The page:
Fri, 20 Apr 2018

Trustee Emeritus Robert H. Malott, former chairman and chief executive officer of FMC Corporation, who served as vice chairman of the University of Chicago Board of Trustees, died April 4. He was 91 years old.

Malott was elected a trustee of the University in 1976. He served as vice chairman of the Board of Trustees from 1988 to 1993, was elected a life trustee in 1993, and was named a trustee emeritus in 2007. Malott joined FMC in 1952 and was elected chief executive in 1971, moving the corporate headquarters to Chicago. He led FMC for two decades, retiring in 1991.

Malott’s civic leadership and philanthropic work ranged from higher education to scientific research to the arts. He served on the governing board of Argonne National Laboratory, which the University manages for the U.S. Department of Energy, and chairman of the board of overseers of the Hoover Institution at Stanford University. Malott was chairman of the board of the National Museum of Natural History and served on the boards of the Public Broadcasting Service, the National World War II Museum and the National Academy of Sciences. He was a life director of the Lyric Opera Company of Chicago and the Chicago Botanic Garden.

Malott was born in Boston. His father, Deane W. Malott, became chancellor of the University of Kansas where his son enrolled at age 16, studying chemistry and playing basketball. Malott enlisted in the U.S. Navy a year later and served on an electronics repair ship stationed in San Francisco. After World War II, he returned to the University of Kansas to finish his bachelor's degree. He earned an MBA from Harvard Graduate School of Business Administration and attended New York University Law School. Malott served as assistant to the dean at the Harvard Graduate School of Business Administration before joining FMC.

Malott is survived by his three children, Liza, Barb and Deane. Elizabeth “Ibby” Malott, his wife of 43 years, died in 2003. In keeping with UChicago board tradition, a memorial resolution in honor of Malott will be presented at the board meeting in May.

Thu, 19 Apr 2018

Adel Rahman and Naomi Sweeting, third-years in the College, have been awarded Barry Goldwater Scholarships, awarded annually based on academic merit in natural sciences, mathematics, computer science and engineering.

The two students were nominated by the College and are among 211 scholars selected from a field of 1,280 applicants nationwide. The one- and two-year scholarships cover the cost of tuition, fees, books, and room and board up to $7,500 per year.

“As future scientists, engineers, technologists and mathematicians, UChicago’s students have the drive and dedication to make a meaningful impact on their fields,” said John W. Boyer, dean of the College. “We are proud that the Goldwater Foundation has recognized the work of Adel and Naomi, and we hope the award will give them the resources and encouragement to continue their academic pursuits.”

A physics and mathematics major, Rahman plans to pursue a doctorate in theoretical physics and conduct research focused on geometric and topological aspects of gravitational, high-energy and condensed matter physics. After pursuing his doctoral studies, he would like to teach at the university level.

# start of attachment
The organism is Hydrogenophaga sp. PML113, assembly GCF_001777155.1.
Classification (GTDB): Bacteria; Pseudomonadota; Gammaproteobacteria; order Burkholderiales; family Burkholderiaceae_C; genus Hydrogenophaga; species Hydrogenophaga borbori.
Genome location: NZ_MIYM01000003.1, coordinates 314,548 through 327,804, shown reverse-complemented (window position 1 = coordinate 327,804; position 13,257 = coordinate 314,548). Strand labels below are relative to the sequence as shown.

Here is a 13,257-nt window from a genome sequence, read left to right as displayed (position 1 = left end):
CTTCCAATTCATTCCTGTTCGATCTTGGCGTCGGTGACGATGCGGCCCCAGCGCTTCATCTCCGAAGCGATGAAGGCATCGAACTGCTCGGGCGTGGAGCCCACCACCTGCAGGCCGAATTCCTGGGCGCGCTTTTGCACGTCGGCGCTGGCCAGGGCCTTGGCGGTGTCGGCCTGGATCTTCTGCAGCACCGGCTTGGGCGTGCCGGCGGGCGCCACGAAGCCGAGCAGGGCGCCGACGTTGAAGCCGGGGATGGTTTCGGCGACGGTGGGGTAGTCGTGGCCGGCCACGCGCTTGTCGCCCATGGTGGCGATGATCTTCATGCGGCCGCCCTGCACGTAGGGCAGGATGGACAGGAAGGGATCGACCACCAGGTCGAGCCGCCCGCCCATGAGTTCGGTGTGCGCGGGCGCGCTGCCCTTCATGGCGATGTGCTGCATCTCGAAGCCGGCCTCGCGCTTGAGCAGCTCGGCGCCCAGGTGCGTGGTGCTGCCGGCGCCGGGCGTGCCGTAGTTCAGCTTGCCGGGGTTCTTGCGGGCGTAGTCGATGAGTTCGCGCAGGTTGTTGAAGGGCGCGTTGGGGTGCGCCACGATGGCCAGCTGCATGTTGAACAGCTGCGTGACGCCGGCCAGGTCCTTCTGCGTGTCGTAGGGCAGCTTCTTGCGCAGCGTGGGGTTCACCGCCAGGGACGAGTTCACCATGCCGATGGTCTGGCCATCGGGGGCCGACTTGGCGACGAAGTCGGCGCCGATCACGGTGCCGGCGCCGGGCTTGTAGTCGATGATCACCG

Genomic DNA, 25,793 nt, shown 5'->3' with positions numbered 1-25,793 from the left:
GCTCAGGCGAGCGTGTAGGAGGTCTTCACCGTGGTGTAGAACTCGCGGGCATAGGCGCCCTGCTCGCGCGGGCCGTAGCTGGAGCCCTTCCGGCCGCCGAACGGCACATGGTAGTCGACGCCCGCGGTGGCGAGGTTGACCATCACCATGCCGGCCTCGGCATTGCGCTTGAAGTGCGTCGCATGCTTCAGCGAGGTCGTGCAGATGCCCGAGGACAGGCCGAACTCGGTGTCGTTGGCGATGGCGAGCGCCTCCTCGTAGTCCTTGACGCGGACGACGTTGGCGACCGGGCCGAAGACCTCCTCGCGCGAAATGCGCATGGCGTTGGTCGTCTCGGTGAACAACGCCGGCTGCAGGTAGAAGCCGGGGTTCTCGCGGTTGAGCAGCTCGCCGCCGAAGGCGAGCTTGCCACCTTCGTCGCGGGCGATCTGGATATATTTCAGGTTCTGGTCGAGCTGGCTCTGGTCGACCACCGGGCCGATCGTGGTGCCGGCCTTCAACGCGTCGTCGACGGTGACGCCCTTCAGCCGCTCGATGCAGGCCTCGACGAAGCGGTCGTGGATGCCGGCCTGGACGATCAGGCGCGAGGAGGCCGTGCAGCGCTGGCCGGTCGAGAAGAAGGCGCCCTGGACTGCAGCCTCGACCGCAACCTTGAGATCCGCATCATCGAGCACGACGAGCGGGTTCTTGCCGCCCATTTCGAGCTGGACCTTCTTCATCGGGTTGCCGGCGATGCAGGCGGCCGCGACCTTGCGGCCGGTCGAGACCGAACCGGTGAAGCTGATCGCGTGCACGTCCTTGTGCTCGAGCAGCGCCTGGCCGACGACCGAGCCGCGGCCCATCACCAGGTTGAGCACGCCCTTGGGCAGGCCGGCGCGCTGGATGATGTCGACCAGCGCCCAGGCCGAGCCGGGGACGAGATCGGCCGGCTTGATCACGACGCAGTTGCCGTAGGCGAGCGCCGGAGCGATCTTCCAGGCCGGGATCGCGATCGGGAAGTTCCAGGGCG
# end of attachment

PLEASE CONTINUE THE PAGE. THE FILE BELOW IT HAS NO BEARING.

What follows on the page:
“As a theorist, my work is somewhat disconnected from the real world, so it's easy to worry that people outside my field might not understand or care about what I am doing,” said Rahman. “Knowing that the Goldwater committee sees value in my research and aspirations has helped reaffirm my desire to keep pursuing my goals.”

Rahman is currently conducting research focused on general relativity. Under the guidance of Prof. Robert Wald, he is attempting to understand if, and if so, how, incoming gravitational radiation might alter the structure of a black hole and what consequences such an alteration might have. Rahman first developed an interest in general relativity when he took an introductory course on the subject from Wald. “I found the theory, in particular its elegant weaving of concrete physical ideas with high-powered mathematical machinery, to be both fascinating and profound.”

Rahman also has been engaged in a research project in mathematical hydrodynamics. Outside of the classroom, Rahman is a member of the Ransom Notes a cappella group and has served as a tutor for the Harper Tutors Program and the Department of Physics’ Bridge Program.

Sweeting is a mathematics major and history minor who plans to study number theory in graduate school. After earning a doctorate in theoretical math, Sweeting would like to teach at the university level.

Sweeting developed a love for math at a young age, and her interests were solidified through participation in math competitions at the middle school and high school level.

“I’ve always been fascinated by open problems—even ones that I knew were completely unapproachable,” said Sweeting. “I am amazed that with all the brilliance that has gone into mathematics for centuries and all the problems that have been solved, there are still simple mathematical questions that no one can answer. The thought of one day solving some of them myself has always been irresistible to me.”